@OscarLanzi's answer to Why is the gas giant grand tour interval 175 years when the synodic period of Uranus and Neptune is 171 years? is an excellent answer describing a subtle situation; each pair of planets have their own synodic period and while there is a cluster of planet-pair synodic periods around 175 years, this is not a magic number.
If you look at the synodic periods between pairs of the outer four planets, we see a lot of numbers near 175 if you take into account that we can look for integer multiples of synodic periods.
Saturn Uranus Neptune Jupiter 19.86 x 9 = 178.73 13.81 x 13 = 179.56 12.78 x 14 = 178.95 Saturn -- 45.36 x 4 = 181.44 35.87 x 5 = 179.34 Uranus -- -- 171.41 x 1 = 171.41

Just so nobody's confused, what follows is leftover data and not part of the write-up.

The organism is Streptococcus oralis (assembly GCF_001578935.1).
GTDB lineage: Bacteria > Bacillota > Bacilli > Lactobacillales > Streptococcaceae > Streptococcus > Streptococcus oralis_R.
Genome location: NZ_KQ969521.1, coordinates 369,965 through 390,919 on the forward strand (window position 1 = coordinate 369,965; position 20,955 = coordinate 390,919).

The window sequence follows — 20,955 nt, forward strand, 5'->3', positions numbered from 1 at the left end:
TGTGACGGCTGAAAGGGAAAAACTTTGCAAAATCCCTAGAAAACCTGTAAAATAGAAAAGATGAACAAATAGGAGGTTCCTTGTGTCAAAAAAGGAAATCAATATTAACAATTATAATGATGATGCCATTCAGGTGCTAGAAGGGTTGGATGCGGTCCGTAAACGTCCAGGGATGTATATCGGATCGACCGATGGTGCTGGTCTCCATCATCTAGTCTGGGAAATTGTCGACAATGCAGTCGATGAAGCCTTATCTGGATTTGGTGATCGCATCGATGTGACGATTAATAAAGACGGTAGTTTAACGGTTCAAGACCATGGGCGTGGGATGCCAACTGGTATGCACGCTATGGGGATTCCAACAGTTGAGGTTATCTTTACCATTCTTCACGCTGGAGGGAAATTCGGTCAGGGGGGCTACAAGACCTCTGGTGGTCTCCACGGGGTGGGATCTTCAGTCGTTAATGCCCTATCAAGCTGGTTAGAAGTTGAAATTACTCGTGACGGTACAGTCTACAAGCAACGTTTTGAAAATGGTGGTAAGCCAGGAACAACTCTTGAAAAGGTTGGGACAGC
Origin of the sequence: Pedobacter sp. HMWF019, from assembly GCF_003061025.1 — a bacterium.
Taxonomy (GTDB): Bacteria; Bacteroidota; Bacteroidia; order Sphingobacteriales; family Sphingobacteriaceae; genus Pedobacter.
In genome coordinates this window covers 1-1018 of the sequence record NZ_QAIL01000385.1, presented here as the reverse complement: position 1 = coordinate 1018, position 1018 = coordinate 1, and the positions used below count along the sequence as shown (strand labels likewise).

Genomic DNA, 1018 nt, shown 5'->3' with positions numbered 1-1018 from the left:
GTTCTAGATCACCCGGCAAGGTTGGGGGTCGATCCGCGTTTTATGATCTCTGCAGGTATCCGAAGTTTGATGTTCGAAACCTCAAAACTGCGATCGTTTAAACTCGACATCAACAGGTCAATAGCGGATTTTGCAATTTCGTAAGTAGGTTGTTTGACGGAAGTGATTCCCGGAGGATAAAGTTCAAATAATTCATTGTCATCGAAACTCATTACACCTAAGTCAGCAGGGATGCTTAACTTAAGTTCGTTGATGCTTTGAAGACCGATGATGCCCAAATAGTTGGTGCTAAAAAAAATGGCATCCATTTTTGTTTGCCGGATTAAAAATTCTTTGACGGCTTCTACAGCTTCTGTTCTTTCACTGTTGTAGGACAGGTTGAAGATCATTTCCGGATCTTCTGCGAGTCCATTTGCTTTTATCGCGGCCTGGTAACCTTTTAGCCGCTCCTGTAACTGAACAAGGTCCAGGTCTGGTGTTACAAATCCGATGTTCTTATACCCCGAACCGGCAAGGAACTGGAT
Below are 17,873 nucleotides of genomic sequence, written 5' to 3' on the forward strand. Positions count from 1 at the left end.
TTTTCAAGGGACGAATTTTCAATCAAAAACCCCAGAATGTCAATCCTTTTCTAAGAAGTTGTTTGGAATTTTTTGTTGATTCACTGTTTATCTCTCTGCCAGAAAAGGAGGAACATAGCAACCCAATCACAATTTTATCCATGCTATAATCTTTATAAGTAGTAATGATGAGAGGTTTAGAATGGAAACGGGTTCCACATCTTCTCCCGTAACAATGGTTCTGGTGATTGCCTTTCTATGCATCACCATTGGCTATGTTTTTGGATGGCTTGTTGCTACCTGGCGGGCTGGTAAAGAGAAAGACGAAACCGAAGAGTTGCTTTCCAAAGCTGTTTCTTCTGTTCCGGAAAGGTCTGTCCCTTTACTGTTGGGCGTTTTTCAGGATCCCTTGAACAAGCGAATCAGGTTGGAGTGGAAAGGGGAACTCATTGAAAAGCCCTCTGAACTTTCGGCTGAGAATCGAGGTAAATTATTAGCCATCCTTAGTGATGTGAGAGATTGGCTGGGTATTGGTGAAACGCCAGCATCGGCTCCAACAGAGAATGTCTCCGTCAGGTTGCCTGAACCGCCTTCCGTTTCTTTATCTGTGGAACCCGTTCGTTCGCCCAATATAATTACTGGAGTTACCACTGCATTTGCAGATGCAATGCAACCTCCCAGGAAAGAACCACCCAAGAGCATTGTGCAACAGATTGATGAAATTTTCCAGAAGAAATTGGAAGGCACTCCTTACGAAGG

Question: Since the cluster of two-planet synodic periods near 175 years have some spread, if we'd hit the space age say 1050 or 2100 years earlier or later1 would we have not had the same opportunity and (among other things) not now have two "interstellar" probes outside the heliopause?
11050 or 2100 years is 6 and 12 times 175 years, rather than "1000 or 2000 years" as I had it originally.